Conversion of Saint Paul on the Road to Damascus, 1601.

Conversion of Saint Paul on the Road to Damascus, 1601.

 

Caravaggio, however, had a very difficult personality. Short-tempered and with a violent streak, he was wild. Roaming the mean streets of Rome after nightfall, he would very often get into fights and brawls. He frequented taverns and brothels, always carrying his sword, which was illegal, and he did not hesitate to use it whenever provoked. Those were hard times and he was the object of much jealousy and envy.

Extremely volatile and abrasive, Caravaggio was eventually involved in murder. He got into a fight over a tennis match and ended up killing his opponent. This probably makes him the only great artist ever to commit murder. Banished from Rome, he fled to Naples, where he started a new life and was soon given commissions by important people to paint again.

From there, he moved to Malta, hoping to become one of the famous Knights of Malta, a combination of military and religious order which was formed to defend Christianity against its enemies. Difficult as it was for most people to enter the order, his powerful connections were at work again here and he managed to be accepted. This was meant to be the first step to get him a papal pardon, which would allow him to return to Rome.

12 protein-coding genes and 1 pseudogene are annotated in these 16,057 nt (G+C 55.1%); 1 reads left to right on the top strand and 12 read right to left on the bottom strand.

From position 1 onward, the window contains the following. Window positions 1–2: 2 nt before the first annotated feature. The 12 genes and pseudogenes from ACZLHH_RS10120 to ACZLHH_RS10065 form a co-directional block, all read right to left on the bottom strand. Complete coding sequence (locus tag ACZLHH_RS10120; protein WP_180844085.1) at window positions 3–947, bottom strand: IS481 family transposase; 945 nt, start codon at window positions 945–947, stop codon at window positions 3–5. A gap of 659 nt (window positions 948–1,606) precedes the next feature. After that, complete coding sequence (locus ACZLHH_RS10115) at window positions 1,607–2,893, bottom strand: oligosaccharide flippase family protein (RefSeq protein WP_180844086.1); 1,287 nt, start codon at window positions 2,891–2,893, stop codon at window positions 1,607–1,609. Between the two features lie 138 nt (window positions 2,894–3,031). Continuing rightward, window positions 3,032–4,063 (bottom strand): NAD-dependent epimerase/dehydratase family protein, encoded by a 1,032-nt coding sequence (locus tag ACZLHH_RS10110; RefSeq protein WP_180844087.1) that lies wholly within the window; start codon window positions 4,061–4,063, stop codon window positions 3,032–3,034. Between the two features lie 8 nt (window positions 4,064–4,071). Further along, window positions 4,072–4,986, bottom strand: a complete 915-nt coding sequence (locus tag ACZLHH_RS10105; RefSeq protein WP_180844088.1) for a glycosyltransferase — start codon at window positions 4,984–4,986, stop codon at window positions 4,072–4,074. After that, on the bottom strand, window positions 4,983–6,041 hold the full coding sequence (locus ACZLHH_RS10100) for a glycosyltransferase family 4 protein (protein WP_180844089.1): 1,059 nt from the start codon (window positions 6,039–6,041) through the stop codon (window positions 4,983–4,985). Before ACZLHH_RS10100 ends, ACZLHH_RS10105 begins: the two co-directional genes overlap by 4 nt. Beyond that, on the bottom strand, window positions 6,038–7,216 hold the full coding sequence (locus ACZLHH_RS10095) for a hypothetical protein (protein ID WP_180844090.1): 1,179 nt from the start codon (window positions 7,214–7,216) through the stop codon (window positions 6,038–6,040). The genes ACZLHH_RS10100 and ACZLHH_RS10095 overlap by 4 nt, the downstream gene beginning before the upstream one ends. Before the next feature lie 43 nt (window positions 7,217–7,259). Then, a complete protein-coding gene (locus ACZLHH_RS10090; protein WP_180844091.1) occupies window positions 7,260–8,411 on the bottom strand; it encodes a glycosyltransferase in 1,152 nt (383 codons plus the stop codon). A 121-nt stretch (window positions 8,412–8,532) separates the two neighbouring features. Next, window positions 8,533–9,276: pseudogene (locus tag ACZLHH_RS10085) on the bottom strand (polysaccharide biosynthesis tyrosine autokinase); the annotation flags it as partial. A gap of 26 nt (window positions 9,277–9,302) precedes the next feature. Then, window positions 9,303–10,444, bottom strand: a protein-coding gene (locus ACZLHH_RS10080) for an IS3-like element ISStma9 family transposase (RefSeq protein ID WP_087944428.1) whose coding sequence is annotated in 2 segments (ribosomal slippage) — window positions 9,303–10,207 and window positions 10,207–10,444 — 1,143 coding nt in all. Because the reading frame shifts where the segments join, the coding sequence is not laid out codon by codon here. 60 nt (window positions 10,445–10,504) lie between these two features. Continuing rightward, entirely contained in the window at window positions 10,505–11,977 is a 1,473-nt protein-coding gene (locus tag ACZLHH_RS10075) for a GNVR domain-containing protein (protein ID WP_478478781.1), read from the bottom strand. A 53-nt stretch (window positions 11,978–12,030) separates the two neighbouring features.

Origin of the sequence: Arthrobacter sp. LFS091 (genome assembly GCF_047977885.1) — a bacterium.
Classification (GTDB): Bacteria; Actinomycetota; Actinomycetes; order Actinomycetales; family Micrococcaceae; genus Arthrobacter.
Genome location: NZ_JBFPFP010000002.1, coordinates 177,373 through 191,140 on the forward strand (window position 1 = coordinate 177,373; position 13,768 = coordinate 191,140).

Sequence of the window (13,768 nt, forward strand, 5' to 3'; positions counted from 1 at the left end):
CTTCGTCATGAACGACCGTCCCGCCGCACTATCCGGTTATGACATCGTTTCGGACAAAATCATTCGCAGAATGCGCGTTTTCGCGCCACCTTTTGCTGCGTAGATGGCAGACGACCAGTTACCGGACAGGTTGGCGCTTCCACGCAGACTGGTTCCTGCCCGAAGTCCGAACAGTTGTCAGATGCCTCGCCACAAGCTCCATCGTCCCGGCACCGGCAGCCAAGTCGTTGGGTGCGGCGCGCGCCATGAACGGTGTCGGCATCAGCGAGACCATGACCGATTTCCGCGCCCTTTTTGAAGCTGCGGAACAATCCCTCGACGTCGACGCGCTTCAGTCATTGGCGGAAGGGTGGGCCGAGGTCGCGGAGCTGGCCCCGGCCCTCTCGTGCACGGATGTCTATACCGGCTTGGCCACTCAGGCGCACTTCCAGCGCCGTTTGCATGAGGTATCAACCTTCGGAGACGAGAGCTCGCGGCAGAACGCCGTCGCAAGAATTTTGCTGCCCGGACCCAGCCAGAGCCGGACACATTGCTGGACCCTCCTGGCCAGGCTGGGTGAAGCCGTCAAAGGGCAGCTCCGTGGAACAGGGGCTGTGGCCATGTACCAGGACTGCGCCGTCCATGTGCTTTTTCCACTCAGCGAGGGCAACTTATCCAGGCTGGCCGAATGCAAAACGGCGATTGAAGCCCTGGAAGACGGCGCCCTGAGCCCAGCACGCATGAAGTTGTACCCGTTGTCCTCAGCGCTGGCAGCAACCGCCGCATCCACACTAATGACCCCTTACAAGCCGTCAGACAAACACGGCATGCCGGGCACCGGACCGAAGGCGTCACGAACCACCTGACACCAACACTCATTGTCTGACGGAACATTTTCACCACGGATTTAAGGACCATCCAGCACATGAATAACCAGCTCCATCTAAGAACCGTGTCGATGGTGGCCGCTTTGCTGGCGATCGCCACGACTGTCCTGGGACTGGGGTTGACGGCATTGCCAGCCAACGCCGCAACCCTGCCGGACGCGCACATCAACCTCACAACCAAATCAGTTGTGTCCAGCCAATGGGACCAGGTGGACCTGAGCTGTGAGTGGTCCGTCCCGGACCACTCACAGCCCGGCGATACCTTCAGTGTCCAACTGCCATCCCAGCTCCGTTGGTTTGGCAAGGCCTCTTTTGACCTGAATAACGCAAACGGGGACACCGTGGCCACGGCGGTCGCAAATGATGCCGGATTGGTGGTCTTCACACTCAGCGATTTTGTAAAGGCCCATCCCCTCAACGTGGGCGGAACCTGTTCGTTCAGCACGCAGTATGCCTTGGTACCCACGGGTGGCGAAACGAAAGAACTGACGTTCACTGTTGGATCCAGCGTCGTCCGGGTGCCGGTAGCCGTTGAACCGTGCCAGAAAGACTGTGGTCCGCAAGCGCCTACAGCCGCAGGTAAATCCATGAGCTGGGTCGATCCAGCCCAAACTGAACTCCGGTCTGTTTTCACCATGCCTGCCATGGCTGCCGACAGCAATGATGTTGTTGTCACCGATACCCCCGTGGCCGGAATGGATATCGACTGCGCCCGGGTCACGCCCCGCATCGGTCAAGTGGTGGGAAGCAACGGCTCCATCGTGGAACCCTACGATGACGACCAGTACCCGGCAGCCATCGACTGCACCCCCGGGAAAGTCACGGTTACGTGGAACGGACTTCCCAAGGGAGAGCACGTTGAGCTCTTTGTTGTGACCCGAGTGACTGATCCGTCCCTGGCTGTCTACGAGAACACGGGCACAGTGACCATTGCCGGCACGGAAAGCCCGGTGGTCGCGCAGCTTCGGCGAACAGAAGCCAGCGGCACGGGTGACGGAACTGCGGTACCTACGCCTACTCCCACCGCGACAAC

Judith beheading Holofernes, 1598/99

Judith beheading Holofernes, 1598/99

However, the circumstances and his harsh personality again hindered his plans. He got in trouble in Malta, and from then on, lived in the run for over 2 years, moving constantly to places such as Syracuse and Palermo in Sicily, and again back to Naples, where more trouble awaited. Finally he seems to have been stricken by a fever and died alone on a beach in Porto Ercole, supposedly on his way back to Rome. His body was never found.